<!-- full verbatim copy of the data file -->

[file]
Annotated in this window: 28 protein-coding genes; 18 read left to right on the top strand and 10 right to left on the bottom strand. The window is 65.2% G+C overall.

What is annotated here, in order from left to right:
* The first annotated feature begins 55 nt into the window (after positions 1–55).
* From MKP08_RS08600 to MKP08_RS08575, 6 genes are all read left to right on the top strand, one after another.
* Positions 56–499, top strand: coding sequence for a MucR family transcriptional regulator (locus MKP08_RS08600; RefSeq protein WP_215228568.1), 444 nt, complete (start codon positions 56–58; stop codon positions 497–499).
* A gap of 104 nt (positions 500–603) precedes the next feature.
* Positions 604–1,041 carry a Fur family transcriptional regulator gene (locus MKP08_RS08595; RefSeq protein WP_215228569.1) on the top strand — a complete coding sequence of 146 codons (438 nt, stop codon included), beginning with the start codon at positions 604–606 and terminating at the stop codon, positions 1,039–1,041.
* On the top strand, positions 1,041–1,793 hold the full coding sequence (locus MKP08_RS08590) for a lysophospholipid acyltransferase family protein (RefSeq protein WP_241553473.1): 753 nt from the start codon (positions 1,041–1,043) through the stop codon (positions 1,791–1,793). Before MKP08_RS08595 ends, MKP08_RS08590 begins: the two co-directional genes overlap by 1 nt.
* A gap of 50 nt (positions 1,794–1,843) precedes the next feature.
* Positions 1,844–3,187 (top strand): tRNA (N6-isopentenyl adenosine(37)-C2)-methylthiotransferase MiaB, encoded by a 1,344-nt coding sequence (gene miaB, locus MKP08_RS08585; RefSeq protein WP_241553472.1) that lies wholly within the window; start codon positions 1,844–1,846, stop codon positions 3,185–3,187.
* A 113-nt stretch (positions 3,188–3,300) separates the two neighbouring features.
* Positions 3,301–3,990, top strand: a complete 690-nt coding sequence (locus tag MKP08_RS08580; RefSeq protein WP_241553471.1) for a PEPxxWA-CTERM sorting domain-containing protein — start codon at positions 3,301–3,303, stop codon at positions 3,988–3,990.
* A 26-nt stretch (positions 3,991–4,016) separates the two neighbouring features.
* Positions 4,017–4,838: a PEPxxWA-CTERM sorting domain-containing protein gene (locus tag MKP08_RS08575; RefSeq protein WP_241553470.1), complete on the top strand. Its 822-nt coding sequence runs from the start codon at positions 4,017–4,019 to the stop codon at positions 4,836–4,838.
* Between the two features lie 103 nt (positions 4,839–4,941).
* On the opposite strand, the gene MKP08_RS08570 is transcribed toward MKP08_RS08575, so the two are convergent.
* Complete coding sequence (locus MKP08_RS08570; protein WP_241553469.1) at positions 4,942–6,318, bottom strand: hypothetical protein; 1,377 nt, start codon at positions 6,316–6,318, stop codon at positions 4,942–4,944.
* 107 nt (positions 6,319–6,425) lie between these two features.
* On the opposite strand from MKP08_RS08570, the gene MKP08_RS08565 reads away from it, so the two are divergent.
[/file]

Annotated in this window: 28 protein-coding genes; 18 read left to right on the top strand and 10 right to left on the bottom strand. The window is 65.2% G+C overall.

What is annotated here, in order from left to right:
* The first annotated feature begins 55 nt into the window (after positions 1–55).
* From MKP08_RS08600 to MKP08_RS08575, 6 genes are all read left to right on the top strand, one after another.
* Positions 56–499, top strand: coding sequence for a MucR family transcriptional regulator (locus MKP08_RS08600; RefSeq protein WP_215228568.1), 444 nt, complete (start codon positions 56–58; stop codon positions 497–499).
* A gap of 104 nt (positions 500–603) precedes the next feature.
* Positions 604–1,041 carry a Fur family transcriptional regulator gene (locus MKP08_RS08595; RefSeq protein WP_215228569.1) on the top strand — a complete coding sequence of 146 codons (438 nt, stop codon included), beginning with the start codon at positions 604–606 and terminating at the stop codon, positions 1,039–1,041.
* On the top strand, positions 1,041–1,793 hold the full coding sequence (locus MKP08_RS08590) for a lysophospholipid acyltransferase family protein (RefSeq protein WP_241553473.1): 753 nt from the start codon (positions 1,041–1,043) through the stop codon (positions 1,791–1,793). Before MKP08_RS08595 ends, MKP08_RS08590 begins: the two co-directional genes overlap by 1 nt.
* A gap of 50 nt (positions 1,794–1,843) precedes the next feature.
* Positions 1,844–3,187 (top strand): tRNA (N6-isopentenyl adenosine(37)-C2)-methylthiotransferase MiaB, encoded by a 1,344-nt coding sequence (gene miaB, locus MKP08_RS08585; RefSeq protein WP_241553472.1) that lies wholly within the window; start codon positions 1,844–1,846, stop codon positions 3,185–3,187.
* A 113-nt stretch (positions 3,188–3,300) separates the two neighbouring features.
* Positions 3,301–3,990, top strand: a complete 690-nt coding sequence (locus tag MKP08_RS08580; RefSeq protein WP_241553471.1) for a PEPxxWA-CTERM sorting domain-containing protein — start codon at positions 3,301–3,303, stop codon at positions 3,988–3,990.
* A 26-nt stretch (positions 3,991–4,016) separates the two neighbouring features.
* Positions 4,017–4,838: a PEPxxWA-CTERM sorting domain-containing protein gene (locus tag MKP08_RS08575; RefSeq protein WP_241553470.1), complete on the top strand. Its 822-nt coding sequence runs from the start codon at positions 4,017–4,019 to the stop codon at positions 4,836–4,838.
* Between the two features lie 103 nt (positions 4,839–4,941).
* On the opposite strand, the gene MKP08_RS08570 is transcribed toward MKP08_RS08575, so the two are convergent.
* Complete coding sequence (locus MKP08_RS08570; protein WP_241553469.1) at positions 4,942–6,318, bottom strand: hypothetical protein; 1,377 nt, start codon at positions 6,316–6,318, stop codon at positions 4,942–4,944.
* 107 nt (positions 6,319–6,425) lie between these two features.
* On the opposite strand from MKP08_RS08570, the gene MKP08_RS08565 reads away from it, so the two are divergent.